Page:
It was a Friday evening. I sat at my table, busy writing and also listening to my stereo. My mom and my aunt, who was paying us a brief visit, were in the kitchen and I could hear the mixer being run. My father was in the hall going through the day’s newspaper.
It was then that the power went off. I stopped writing, my father stopped reading, I couldn’t listen to music and my mother couldn’t prepare the dinner. Such was the crippling effect of the ‘power cut’. We all came out to the veranda only to see others too come out of their homes. Candles and oil lamps were being lit in a hurry while the affluent class was powering their generators. Continue reading “Cut Down On Watts”
Understandably there are a lot of things which we wish were not as they really are and this column enables the reader to give vent to their despair and displeasure. But there are two sides to a coin and there are some things and gestures that ought to be appreciated as well.
“As a nation we are rather prone to talking politics; whether it is a bus-stand or in a railway compartment, hobnobbing at an exclusive cocktail party or jogging in a public park.
Of course, what passes for politics in these sessions is really gossip about scandals rooted in some blurred misinterpretation of facts – concocted into a palatable mixture that is masticated between reading newspapers and political magazines and listening to political comments on the radio.”
Normally I have no enthusiasm for politics, but I must say that I found our current Prime Minister I.K.Gujral’s address in the Parliament full of conviction and sincerity. And the man came across as such a suave and polished personality. Continue reading “Holding a brief for Gujral”
There is this story about two dogs and the wily fox. The two dogs fight over a piece of meat and the fox agrees to mediate. And he keeps dividing the same into unequal pieces and then eats it to try to make them equal. At the end, he finished the meat all by himself without the dogs latching on to his trick.
Years ago I made my first ‘roti’ in just the reverse manner. My parents had gone off to Madras and I was staying all alone for the first time in my life. And I had a great time managing my own affairs and that included trying out my limited culinary skills. For in the past, I had rarely ventured into the kitchen to prepare the occasional cup of tea or packet of Maggi. Continue reading “My adventures in cooking.”
The genius of Raj Kapoor perceived the root of India’s problems and also posed an effective answer to the same in the theme of his film, ‘Boot Polish’. The song, “Nanhe munhe bacche teri mutthi main kya hai…” is still remembered. But did our society take in the message? All I can say is that much of it was lost and a lot more left unexpressed. Continue reading “Old values needed for evolution.”
“I like less the story that a Frog, if put in cold water will not bestir itself if that water is heated up slowly and gradually and in the end let itself be boiled alive, too comfortable with continuity to realize that continuous change at some point becomes discontinuous and demands a change in behavior. If we want to avoid the fate of the boiled Frog, we must learn to look for and embrace discontinuous change.”
– Charles Handy, The Age of Unreason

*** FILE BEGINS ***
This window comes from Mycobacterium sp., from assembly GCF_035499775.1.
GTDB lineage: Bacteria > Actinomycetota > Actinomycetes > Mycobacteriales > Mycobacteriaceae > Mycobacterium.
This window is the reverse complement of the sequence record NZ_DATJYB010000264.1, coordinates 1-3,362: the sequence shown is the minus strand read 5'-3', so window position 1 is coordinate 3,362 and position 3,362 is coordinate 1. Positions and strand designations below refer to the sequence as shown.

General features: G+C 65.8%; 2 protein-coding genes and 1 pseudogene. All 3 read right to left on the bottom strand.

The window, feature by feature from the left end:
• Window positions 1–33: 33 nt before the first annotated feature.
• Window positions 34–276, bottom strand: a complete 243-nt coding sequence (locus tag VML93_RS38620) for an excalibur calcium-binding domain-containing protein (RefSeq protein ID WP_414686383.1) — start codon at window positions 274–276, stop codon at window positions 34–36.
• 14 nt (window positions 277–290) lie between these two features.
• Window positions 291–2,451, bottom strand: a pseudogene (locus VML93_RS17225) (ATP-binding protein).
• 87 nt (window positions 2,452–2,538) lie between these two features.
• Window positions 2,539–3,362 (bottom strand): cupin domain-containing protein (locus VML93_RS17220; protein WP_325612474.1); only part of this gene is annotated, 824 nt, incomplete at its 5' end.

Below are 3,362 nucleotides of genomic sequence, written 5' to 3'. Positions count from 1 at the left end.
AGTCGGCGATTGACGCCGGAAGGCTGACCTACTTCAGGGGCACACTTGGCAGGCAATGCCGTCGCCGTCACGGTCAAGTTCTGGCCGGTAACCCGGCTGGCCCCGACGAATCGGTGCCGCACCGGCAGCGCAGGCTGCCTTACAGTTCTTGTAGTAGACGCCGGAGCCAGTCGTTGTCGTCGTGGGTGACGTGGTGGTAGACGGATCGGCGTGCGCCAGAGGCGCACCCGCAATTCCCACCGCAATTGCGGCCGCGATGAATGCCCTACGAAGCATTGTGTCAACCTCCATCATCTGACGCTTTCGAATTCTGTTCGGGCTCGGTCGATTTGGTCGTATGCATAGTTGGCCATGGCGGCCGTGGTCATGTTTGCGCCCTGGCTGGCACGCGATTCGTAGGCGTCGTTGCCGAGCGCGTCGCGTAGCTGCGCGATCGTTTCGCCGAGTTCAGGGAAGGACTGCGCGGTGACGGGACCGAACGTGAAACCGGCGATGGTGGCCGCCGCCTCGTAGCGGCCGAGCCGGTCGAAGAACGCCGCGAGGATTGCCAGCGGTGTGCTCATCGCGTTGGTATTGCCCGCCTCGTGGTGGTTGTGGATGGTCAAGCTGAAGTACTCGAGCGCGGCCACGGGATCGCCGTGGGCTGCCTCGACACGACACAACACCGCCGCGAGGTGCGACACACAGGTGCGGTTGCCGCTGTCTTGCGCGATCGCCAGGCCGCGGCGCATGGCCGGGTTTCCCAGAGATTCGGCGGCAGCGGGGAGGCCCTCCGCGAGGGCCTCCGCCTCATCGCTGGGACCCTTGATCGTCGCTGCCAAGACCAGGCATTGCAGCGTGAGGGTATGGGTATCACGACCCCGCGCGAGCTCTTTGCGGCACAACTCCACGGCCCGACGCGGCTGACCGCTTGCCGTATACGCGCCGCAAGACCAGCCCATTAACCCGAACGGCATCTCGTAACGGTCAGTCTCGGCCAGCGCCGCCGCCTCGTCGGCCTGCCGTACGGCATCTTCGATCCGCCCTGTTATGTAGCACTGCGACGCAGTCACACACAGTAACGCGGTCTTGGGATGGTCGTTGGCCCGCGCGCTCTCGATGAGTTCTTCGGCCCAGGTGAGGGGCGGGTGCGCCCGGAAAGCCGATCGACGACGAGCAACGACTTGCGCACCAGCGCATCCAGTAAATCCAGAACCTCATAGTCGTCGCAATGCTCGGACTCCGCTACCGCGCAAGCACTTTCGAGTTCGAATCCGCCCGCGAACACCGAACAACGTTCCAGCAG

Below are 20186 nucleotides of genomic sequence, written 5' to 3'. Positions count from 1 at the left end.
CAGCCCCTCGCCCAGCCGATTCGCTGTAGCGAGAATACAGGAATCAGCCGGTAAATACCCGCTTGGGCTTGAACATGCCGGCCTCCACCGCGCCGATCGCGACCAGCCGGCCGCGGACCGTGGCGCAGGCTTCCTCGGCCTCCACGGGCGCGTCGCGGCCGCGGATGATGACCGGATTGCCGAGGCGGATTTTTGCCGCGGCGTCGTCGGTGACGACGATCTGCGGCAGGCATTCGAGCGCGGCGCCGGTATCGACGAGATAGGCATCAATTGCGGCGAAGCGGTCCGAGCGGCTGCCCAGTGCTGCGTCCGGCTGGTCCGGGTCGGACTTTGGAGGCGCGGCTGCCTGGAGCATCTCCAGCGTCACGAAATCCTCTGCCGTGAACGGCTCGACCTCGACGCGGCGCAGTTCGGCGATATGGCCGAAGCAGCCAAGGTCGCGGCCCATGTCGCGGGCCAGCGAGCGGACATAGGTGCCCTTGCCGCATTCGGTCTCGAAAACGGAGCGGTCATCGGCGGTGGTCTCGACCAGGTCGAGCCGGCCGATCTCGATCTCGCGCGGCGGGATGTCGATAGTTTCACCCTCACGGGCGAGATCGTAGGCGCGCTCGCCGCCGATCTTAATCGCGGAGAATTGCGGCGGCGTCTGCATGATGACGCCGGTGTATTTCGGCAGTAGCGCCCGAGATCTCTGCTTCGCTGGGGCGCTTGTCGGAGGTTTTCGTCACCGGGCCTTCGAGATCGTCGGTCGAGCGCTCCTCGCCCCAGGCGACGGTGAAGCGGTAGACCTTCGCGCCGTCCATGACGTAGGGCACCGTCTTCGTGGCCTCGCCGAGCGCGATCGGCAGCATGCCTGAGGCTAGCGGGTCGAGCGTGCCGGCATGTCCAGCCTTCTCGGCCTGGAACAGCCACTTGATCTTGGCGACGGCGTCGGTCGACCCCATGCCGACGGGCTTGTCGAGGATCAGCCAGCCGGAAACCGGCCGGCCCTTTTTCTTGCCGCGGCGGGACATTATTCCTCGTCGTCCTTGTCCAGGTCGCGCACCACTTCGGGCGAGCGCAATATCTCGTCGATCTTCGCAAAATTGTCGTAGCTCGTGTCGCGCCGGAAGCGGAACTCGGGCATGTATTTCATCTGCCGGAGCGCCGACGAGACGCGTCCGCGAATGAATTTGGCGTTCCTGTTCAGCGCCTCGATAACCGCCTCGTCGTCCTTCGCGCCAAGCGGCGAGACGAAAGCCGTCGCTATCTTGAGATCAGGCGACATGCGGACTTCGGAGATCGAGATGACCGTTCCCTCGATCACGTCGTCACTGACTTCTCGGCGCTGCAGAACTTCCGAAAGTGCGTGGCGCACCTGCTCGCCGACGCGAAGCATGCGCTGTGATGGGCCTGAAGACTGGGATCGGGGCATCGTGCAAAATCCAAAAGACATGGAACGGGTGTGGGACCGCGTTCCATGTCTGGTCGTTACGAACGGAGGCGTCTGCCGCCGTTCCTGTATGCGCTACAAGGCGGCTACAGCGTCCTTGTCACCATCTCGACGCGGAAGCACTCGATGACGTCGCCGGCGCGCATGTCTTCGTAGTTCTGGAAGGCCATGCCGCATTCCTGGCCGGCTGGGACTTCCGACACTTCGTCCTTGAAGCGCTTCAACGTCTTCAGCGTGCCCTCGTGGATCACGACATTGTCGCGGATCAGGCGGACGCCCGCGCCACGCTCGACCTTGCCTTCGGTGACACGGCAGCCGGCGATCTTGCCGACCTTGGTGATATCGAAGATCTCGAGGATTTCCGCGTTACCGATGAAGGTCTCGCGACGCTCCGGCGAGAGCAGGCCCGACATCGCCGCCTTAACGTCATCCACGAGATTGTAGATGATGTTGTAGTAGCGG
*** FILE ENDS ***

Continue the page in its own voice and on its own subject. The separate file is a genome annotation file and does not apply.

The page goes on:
I am a Kendriya Vidyalaya alumnus and had recently visited my alma mater. I feel very proud of my school where I gained my initial knowledge, skills and attitude. Then it was such a fine institution, which was widely known for its long-standing tradition for grooming excellence. We used to have good performances in academics as well as sports. And further we imbibed a sense of character, confidence in self and a code of ethics. Continue reading “Changing Times Changing Education Needs”
Today my mom had a fight with the bhajiwala. He had earlier covertly given her a tattered Five rupee note and she later, not to be outdone, duly returned it to him. He complained that she had singled him out to return it, but my mom insisted that it had only gone back to the quarters from where it had come in the first place.
Last year I paid a visit to Tirupati. The peacefulness and tranquility found in the sacred peaks is to be experienced to be truly understood. And moreover the concerned authorities have blended the culture with modernity with wonderful success. Without disturbing the sanctity of the place they have added all the modern amenities to it. The cottages are convenient for all to use. But this wonderful sojourn in search of spiritual satisfaction was marred by an unpleasant episode. Continue reading “Journey to Heaven”
My friend and I were walking past the main gate of our college towards Vaishali restaurant. I remarked, “Its my life…”, is such a great number and it neatly sums up the attitude of today’s youth. Even I appreciate it too and after twelve years of school when I was ordered about, I sure want a change. But then all is not well at college too.”
The tradition of New Year resolutions is a sheer delight that one needs to salute in order to pay respect to our desire to improve ourselves as we ‘journey-on’ in the eternal pursuit of happiness in life. So it is of little account when some people retort and say, “The road to hell is paved with good intentions.”
Picture this. It is a nice chilly evening and I’m all cozy and comfy, snuggled up in the razai with a cup of coffee and some snacks at hand while watching the bloke Boycott explain why the India selectors are a bunch of jokers. And then in walks my friend. Continue reading “‘Made to be broken …’”